HSRP Mechanics

HSRP's role is to make a group of Layer 2 adjacent routers appear as a single virtual router. One physical router, known as the active router, actually works and forwards IP packets. The other physical routers, known as standby routers, basically do nothing but keep the HSRP states. When the active router fails, a standby router automatically takes over the active role that is, it starts forwarding the hosts' packets. NOTE HSRP is not a routing protocol. Its main application is for hosts who...

IEEE Link Layer Discovery Protocol

IEEE has specified IEEE 802.1AB, also known as Link Layer Discovery Protocol (LLDP3), which is similar in goal and design to CDP. Some differences include the following Multicast MAC address. Address is 0180.C200.000E. Ethernet type. LLDP does not use SNAP encapsulation instead, it uses Ethernet II framing with 88-CC as the Ethernet type. Packet format. As Figure 11-3 shows, the packet format consists of several fields encoded as < Tag, Length, Value> (TLV) with the first three and the last...

Implementing Software Based CoPP

Software-based CoPP is based on the concept of a control plane interface. All traffic processed by the central CPU traverses this interface, which makes it possible to control and limit the total amount of traffic destined to the central CPU. Figure 13-5 shows a simplified view of how the control plane interface is implemented on a distributed platform. As Figure 13-5 shows, the control plane interface is implemented as a logical interface. All traffic destined for the control plane traverses...

Increasing Security with Net Flow Applications

Using a security-monitoring application, such as Cisco Security Monitoring, Analysis, and Response System3 (CS-MARS), makes using NetFlow easier and more readable. Indeed, CS-MARS can receive NetFlow export datagrams from multiple switches, and it can build graphs like the one shown in Figure 15-2. It can even have a rule that triggers an alert when predefined thresholds are crossed. Figure 15-2 shows baseline traffic, where the peak is simply the normal traffic increase during work hours....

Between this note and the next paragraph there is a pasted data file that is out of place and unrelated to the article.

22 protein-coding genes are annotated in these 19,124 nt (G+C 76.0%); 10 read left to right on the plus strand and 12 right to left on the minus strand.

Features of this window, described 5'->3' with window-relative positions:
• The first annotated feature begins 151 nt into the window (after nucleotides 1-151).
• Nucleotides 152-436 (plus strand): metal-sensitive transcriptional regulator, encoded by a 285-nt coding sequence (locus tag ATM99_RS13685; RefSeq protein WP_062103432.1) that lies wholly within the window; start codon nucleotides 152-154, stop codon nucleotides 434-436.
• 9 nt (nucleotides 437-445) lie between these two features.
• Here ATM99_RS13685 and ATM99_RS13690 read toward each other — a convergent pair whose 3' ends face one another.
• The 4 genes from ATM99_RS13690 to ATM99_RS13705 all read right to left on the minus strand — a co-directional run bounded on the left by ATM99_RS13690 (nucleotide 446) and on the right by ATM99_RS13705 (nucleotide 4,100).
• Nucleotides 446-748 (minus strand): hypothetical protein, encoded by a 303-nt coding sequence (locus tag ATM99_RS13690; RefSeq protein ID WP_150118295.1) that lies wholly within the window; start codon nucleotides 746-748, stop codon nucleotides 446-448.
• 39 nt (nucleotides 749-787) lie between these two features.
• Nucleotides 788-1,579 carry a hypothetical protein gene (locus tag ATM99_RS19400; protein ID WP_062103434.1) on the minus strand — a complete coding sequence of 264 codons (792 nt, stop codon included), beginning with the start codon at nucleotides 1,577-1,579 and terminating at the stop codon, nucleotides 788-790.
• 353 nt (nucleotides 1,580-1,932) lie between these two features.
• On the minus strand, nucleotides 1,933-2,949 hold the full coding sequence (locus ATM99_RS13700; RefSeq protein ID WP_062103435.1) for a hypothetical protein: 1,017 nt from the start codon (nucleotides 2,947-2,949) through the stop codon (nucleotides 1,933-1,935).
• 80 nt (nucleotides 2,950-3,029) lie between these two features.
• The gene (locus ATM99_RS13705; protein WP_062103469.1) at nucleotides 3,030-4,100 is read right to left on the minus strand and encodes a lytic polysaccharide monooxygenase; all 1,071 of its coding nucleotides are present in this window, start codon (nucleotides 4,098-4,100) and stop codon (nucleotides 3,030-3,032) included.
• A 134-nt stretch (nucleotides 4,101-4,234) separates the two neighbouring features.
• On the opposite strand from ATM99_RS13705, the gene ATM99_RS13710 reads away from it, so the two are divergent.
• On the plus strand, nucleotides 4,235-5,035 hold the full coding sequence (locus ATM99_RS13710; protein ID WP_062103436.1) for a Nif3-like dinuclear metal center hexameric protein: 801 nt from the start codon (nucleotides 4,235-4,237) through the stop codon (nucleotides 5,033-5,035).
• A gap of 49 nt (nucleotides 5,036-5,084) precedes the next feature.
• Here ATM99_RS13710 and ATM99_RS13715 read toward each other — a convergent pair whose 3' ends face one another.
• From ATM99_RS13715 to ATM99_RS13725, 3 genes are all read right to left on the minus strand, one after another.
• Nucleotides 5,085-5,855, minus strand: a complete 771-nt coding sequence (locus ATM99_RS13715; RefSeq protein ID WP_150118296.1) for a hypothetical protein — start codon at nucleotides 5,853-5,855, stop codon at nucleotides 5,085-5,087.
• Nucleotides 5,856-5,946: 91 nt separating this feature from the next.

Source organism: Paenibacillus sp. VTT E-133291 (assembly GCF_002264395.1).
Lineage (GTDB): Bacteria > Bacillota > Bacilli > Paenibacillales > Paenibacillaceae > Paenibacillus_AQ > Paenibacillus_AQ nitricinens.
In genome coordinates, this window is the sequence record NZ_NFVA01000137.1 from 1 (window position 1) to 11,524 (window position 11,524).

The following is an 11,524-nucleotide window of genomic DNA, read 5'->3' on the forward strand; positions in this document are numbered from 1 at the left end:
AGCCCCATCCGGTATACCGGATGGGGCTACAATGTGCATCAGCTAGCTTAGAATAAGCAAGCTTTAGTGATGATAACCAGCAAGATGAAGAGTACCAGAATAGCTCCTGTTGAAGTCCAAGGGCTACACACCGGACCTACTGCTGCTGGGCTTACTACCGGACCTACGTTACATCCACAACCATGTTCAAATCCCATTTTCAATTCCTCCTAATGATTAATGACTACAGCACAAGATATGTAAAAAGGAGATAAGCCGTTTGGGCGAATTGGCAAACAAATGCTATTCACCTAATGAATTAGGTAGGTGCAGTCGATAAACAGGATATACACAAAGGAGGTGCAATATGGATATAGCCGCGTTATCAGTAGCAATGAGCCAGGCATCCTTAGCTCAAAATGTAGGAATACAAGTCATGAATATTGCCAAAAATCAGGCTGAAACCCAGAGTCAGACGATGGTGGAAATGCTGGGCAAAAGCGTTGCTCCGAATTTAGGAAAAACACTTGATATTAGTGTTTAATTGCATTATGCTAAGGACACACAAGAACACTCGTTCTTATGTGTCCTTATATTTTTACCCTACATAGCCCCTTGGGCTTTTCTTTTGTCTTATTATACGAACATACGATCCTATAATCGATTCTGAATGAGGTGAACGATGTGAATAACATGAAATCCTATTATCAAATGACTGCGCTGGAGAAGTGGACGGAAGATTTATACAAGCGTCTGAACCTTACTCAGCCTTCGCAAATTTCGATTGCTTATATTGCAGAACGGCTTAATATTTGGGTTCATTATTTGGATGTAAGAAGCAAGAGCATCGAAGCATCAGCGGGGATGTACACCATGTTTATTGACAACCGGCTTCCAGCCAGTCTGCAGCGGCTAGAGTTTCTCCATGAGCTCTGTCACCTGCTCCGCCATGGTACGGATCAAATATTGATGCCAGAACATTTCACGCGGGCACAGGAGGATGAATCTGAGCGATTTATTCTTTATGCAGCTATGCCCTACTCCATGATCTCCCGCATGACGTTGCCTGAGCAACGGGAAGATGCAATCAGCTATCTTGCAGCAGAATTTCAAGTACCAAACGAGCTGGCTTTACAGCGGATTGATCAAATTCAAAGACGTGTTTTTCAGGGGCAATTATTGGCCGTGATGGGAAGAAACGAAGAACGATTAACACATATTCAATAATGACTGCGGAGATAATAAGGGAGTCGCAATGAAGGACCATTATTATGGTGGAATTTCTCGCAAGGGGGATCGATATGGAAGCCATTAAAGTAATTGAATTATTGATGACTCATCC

Information Leaks with Cisco Ancillary Protocols

In a Cisco switched environment, there are many ancillary protocols some proprietary, such as Cisco Discovery Protocol (CDP) and VLAN Trunking Protocol (VTP) some standard, such as Institute of Electrical and Electronic Engineers (IEEE) Link Layer Discovery Protocol (LLDP) and Link Aggregation Control Protocol (LACP). This chapter describes these protocols, sometimes not well known, and the associated risks, which are mainly information leaks, such as giving out information to a potential...

Introducing DHCP Snooping

DHCP snooping is a control plane feature that closely monitors and restricts DHCP operations on a VLAN. Control plane means the feature runs on the central management processor where it is possible to perform deep-packet inspection operations. DHCP snooping introduces the concept of trusted and untrusted ports inside a given VLAN. NOTE For a quick review of the steps involved in a typical DHCP operation, review the beginning of this chapter DORA (Discover Offer Request Ack). Hosts have no...

Introducing Spanning Tree Protocol

Chapter 2, Defeating a Learning Bridge's Forwarding Process, explained how Ethernet switches build their forwarding tables by learning source MAC addresses from data traffic. When an Ethernet frame arrives on a switch port in VLAN X with a destination MAC address for which there is no entry in the forwarding table, the switch floods the frame. That is, it sends a copy of the frame to every single port in VLAN X (except the port that originally received the frame). Although this is perfectly...